Tippett Homesite

Before New York was called “New York,” it was dubbed New Netherland by the Dutch West India Company, the entity that governed the colony. When the English took over the Dutch colony in 1664, English colonists from New England began to settle in this area. Among them were three English families that settled in today’s Van Cortlandt Park. Their family names were Tippett, Betts, and Hadley. Colonial maps and land deeds indicate that this was the homesite of George and Mehitable Tippett as early as 1668.

An estate inventory of George Tippett dated 1675 provides the earliest record of an enslaved African person living in this part of The Bronx although that person’s name was not recorded. The first census of this area, taken in 1698, lists one enslaved man named “Adam,” who lived here at the Tippett homesite. While most households did not hold enslaved people at that early date, Adam was part of a growing community of enslaved Africans living in the Kingsbridge area. The local environment was largely a wilderness in the early colonial period and enslaved people were likely performing work that is generally associated with life on the frontier–clearing land, building roads, and developing land for agriculture. That same 1698 census also refers to a local early free Black family consisting of Antone and Diana and their three children Ben, Abraham, and Jacob. The exact location of their homesite is unknown.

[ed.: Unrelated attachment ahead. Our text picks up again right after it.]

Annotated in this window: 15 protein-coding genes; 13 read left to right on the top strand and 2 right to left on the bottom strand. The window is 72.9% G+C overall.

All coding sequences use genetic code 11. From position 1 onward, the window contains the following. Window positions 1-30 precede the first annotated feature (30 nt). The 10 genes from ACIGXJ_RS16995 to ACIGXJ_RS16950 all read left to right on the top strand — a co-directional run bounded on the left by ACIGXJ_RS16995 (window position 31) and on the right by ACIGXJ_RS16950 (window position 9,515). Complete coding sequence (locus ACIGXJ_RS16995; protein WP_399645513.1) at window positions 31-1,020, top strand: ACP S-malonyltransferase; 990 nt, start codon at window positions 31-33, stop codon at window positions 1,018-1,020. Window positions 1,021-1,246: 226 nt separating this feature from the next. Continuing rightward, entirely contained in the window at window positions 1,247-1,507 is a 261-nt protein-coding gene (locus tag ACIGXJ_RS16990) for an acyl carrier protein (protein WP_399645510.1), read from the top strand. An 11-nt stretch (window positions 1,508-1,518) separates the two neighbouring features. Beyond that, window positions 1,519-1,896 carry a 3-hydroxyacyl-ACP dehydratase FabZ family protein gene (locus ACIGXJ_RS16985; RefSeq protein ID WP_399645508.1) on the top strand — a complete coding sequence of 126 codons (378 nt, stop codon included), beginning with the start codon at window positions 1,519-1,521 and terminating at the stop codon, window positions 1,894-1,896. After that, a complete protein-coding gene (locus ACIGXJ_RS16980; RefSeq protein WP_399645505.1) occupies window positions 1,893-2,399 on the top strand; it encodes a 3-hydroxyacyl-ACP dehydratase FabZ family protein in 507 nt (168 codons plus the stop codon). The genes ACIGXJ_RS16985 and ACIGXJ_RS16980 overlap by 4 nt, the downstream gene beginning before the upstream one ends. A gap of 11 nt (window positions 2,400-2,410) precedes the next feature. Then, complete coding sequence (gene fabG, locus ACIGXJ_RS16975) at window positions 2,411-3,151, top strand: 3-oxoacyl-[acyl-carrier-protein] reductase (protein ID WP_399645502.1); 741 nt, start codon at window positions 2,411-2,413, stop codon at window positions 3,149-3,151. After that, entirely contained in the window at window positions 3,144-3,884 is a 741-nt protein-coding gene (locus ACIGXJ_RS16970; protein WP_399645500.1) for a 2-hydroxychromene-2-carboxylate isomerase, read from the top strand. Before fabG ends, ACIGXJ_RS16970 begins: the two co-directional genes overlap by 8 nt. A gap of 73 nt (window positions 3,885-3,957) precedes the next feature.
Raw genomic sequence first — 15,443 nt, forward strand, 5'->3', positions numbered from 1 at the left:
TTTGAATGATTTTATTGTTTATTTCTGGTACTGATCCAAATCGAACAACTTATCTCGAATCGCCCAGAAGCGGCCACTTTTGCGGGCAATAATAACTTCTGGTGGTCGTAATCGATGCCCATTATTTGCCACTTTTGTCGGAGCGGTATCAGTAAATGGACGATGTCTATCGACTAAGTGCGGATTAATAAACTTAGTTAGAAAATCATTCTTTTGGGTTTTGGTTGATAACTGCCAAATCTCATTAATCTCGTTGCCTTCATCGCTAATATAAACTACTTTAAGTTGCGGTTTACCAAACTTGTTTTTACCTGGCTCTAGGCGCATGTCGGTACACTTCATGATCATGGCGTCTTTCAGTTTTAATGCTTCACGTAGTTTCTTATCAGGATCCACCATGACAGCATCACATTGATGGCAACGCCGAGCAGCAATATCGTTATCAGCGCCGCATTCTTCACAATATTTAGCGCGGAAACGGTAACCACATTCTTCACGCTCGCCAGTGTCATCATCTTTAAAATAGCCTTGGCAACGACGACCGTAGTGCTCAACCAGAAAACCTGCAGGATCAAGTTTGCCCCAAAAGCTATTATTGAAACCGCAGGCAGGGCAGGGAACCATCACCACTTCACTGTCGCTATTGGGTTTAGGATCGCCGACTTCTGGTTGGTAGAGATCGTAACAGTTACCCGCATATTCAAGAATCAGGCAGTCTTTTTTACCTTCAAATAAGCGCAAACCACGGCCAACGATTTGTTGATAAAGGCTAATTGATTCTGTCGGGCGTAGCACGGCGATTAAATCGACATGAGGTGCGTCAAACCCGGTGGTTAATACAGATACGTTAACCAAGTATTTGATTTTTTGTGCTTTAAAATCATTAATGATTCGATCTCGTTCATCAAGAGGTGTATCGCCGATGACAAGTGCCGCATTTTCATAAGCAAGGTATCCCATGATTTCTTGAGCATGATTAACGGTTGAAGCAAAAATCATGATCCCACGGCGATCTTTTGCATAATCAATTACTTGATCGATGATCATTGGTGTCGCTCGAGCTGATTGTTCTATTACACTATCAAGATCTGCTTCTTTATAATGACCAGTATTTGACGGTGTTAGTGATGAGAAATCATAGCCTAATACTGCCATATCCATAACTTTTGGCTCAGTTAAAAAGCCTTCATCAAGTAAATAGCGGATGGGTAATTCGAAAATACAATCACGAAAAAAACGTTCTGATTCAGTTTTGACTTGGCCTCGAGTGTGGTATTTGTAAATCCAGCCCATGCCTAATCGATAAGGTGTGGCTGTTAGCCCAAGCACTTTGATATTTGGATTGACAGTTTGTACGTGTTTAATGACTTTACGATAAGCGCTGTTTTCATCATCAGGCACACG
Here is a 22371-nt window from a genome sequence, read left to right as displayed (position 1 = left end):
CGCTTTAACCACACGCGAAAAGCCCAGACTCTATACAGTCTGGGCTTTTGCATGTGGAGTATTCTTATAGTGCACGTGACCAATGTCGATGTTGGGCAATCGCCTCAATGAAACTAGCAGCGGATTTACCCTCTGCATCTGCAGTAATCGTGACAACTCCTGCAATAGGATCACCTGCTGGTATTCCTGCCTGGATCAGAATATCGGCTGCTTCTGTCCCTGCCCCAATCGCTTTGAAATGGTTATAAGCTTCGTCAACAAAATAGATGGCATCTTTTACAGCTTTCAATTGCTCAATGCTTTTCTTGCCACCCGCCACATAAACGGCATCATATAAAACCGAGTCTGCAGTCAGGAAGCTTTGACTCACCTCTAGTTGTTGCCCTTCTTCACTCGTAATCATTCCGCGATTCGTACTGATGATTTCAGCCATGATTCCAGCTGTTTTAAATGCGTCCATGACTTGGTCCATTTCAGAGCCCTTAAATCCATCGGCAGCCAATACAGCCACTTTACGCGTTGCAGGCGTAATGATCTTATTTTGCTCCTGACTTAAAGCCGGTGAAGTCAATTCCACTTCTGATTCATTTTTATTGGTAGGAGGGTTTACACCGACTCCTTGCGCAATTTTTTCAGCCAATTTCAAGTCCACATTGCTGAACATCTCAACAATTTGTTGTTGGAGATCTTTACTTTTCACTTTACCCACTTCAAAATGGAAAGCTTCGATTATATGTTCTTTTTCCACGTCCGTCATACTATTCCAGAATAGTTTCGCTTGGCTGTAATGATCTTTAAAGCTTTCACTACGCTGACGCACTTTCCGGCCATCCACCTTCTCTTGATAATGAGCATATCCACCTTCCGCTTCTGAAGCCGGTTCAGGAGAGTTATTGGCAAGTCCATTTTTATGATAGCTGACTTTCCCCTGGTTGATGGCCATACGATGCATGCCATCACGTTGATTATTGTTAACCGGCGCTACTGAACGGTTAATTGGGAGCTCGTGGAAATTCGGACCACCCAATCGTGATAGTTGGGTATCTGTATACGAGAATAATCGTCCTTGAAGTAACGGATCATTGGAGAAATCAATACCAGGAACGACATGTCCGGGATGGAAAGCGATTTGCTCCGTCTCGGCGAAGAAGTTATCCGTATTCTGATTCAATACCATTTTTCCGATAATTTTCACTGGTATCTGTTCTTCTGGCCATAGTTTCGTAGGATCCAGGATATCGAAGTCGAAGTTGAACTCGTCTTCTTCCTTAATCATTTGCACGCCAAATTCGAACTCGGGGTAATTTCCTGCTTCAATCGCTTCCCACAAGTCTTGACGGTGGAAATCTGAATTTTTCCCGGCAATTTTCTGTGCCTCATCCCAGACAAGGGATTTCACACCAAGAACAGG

The Tippett house stood through the American Revolution when it was home to the area’s first physician–Dr. John Cregier. During the Revolutionary War it was also occupied by noted British cavalry officer Banastre Tarleton, who played a large role in a skirmish that occurred in today’s park in 1778. That skirmish came to be known as the “Stockbridge Indian Massacre” because an outnumbered company of Native American soldiers from Stockbridge Massachusetts was nearly annihilated in the fighting.

Local historians believed that the old Tippett house burned down in the early 19th century. Nearby Tibbetts Brook derives its name from the Tippett family.

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